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Cleveland Heights High School Teacher in the Running For America's Favorite Teacher

CLEVELAND HEIGHTS, OH - Leatrice Clark, a dedicated science teacher from Cleveland Heights High School, steps into the spotlight in Colossal's first-ever America’s Favorite Teacher competition. With the grand finale scheduled for May 30, 2024, Clark is amongst thousands of educators nationwide striving for the coveted title, along with a grand prize package worth approximately $55,000, courtesy of Colossal.org and DTCare, a nationally registered public charity supporting Teach for America.

Leatrice Clark, Science Teacher at Cleveland Heights High School

At the center of this unique competition is a vibrant online platform where the public is invited to participate actively in crowning America’s Favorite Teacher. With stages meticulously designed to foster community engagement, the contest aims not just to celebrate but to elevate the profession of teaching. The grand prize offers more than just recognition—it’s a comprehensive package including a $25,000 honorarium, a coveted feature in Reader's Digest, and a dream vacation to Hawaii. This reward is meant to reflect the profound appreciation for the grand prize winner's dedication to education, granting them the honor of being named "America’s Favorite Teacher."


Behind the scenes, Anne-Marie Pritchett, Senior Editor & PR Manager at Colossal, pours her passion into the project, seeing it as a fusion of her love for philanthropy and education. “Seeing the impact that the money we raise has on the charities and then sharing it with the world... that’s kind of my mission in life is to bring positivity into the world,” she says. Her enthusiasm is contagious and speaks to the broader mission of Colossal, which, through events like America’s Favorite Teacher, has managed to funnel over $28 million to various charities last year alone.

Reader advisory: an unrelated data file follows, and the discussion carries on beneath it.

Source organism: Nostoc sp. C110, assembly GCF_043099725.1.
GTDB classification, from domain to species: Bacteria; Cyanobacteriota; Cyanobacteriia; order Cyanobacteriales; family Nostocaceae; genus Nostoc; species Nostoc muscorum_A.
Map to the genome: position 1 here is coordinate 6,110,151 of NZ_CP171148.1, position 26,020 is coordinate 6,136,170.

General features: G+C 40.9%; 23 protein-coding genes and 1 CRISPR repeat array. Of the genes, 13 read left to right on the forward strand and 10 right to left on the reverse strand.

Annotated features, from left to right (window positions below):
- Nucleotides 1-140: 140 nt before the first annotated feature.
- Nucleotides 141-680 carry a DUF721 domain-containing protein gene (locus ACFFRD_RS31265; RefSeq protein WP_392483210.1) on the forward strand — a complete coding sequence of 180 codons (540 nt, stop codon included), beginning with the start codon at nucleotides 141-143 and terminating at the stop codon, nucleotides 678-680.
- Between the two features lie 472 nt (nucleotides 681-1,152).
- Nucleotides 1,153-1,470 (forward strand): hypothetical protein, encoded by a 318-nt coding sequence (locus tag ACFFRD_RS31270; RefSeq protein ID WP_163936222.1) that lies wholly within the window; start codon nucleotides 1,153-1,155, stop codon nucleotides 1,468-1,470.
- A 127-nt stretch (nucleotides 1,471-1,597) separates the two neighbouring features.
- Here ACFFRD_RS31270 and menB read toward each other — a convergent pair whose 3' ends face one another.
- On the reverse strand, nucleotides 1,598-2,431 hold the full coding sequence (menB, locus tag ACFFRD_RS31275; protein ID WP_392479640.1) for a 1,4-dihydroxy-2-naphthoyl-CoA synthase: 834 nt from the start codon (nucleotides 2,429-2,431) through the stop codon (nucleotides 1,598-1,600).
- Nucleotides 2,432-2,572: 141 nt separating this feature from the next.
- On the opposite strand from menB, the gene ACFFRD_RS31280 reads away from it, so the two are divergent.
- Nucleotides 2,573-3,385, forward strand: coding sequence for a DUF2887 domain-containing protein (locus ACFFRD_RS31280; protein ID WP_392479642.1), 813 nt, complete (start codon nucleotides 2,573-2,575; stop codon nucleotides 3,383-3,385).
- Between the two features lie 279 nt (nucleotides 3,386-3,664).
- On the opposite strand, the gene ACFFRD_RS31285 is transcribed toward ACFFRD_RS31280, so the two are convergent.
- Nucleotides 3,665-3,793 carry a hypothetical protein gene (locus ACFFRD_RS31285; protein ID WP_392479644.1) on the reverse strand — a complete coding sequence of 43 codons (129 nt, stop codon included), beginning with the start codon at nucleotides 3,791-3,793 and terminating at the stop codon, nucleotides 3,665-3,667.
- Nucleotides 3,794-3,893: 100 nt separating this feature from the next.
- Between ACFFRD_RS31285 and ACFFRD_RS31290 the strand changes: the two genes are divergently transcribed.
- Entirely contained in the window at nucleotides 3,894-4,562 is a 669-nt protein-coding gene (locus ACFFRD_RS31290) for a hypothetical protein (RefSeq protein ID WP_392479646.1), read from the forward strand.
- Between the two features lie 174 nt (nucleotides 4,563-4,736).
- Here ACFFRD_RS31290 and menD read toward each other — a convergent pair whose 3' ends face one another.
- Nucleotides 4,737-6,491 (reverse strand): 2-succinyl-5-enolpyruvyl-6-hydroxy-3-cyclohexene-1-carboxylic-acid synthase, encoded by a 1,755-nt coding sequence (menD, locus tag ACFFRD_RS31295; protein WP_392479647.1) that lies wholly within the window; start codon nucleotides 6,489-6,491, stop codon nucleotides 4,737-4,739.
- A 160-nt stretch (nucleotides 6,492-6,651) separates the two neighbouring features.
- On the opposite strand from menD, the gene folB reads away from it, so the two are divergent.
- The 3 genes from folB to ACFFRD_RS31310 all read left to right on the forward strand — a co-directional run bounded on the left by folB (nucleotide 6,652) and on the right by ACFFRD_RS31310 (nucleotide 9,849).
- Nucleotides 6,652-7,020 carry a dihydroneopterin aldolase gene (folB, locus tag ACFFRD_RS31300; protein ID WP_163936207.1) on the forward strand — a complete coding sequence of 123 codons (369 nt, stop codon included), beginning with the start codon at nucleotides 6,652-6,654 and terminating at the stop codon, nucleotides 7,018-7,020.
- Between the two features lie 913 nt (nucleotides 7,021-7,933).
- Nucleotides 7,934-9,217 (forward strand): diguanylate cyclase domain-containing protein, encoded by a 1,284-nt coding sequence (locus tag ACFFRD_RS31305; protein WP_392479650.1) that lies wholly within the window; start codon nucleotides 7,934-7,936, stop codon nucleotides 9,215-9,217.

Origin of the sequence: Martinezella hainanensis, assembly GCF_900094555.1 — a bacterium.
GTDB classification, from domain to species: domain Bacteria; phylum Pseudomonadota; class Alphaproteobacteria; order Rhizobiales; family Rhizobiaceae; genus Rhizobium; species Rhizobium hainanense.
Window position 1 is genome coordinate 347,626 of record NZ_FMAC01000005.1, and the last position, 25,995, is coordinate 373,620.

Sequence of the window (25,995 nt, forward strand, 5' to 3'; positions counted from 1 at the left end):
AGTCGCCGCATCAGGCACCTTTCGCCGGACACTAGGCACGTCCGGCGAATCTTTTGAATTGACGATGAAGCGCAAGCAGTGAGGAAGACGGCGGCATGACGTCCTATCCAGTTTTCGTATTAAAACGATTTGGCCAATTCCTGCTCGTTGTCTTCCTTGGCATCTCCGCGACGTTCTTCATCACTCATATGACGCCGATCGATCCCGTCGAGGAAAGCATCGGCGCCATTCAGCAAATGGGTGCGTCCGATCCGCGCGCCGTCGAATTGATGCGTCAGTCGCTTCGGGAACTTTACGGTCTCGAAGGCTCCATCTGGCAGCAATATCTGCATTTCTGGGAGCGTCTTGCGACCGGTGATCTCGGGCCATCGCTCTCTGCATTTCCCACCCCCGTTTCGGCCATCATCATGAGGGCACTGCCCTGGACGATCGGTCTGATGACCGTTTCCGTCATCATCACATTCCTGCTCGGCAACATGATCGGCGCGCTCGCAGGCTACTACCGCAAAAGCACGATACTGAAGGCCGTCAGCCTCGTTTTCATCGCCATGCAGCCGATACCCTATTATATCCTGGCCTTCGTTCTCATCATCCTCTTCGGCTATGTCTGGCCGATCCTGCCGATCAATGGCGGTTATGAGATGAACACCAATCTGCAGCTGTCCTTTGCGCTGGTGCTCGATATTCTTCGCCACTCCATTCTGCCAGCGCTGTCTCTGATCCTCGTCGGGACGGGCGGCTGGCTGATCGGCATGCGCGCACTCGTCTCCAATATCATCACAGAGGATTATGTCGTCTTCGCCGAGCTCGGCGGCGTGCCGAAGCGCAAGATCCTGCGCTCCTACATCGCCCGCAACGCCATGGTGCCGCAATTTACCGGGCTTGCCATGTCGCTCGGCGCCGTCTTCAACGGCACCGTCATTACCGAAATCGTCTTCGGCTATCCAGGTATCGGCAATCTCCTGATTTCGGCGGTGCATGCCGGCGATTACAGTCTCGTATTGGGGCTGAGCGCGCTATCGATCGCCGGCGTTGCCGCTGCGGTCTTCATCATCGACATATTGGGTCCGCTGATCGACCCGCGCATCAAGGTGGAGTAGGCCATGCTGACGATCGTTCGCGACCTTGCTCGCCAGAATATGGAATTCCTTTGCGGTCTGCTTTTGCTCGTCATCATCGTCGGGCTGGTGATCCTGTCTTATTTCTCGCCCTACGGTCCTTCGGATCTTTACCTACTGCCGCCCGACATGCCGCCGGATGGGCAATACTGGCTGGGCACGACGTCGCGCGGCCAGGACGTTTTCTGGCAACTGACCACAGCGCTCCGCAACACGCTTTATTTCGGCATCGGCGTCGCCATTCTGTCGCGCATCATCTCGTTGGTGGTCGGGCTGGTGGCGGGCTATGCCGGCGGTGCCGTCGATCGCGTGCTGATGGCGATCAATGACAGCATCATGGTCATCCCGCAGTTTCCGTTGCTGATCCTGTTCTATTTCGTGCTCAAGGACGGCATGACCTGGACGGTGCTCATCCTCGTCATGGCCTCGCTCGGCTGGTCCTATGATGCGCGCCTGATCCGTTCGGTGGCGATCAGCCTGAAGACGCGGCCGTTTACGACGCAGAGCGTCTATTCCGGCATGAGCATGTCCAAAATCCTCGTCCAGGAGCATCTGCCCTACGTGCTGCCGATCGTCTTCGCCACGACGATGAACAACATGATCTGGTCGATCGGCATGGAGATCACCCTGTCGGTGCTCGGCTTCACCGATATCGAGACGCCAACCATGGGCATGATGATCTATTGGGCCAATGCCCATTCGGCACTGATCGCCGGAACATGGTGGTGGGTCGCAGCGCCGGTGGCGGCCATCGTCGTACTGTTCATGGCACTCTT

Leatrice Clark stands as a shining example of what this competition seeks to honor. With 34 years of teaching experience, Clark’s philosophy is rooted in the belief that education can transform lives. “I am a great teacher because I work hard to educate, encourage, and inspire everyone that I come in contact with,” Clark shares. Her approach to teaching goes beyond textbooks; it’s about nurturing hearts and minds, making the world better one student at a time.


Clark's influence resonates through the experiences shared by her peers and the lasting impressions she's left on her students. "She loves her students and always goes above and beyond the call of duty," says Gary Love, a retired colleague who admires Clark for more than her teaching prowess. Describing her as "a great teacher and even better person and friend," Love's words underscore the depth of Clark's dedication to nurturing not only her students' intellect but also their overall well-being. This sentiment is reinforced by the voices of former students, who recount moments of awe and discovery that transcend traditional classroom learning, attributing to Clark a profound ability to ignite a passion for knowledge that endures for a lifetime. One former student recalls, "She is easily my favorite teacher. She was kind, patient, and approachable. Teachers probably learn from her just as much as students."


The competition, while celebrating individual educators like Clark, also stands as a testament to the collective effort to support educational initiatives, with Teach for America benefiting from the event.


“We are thrilled with how many local teachers are being acknowledged across the country...they’re getting the attention they deserve.” Anne-Marie of Colossal said as she gave tribute to the exceptional dedication of educators and their significant, yet frequently overlooked, contributions to our lives and communities.



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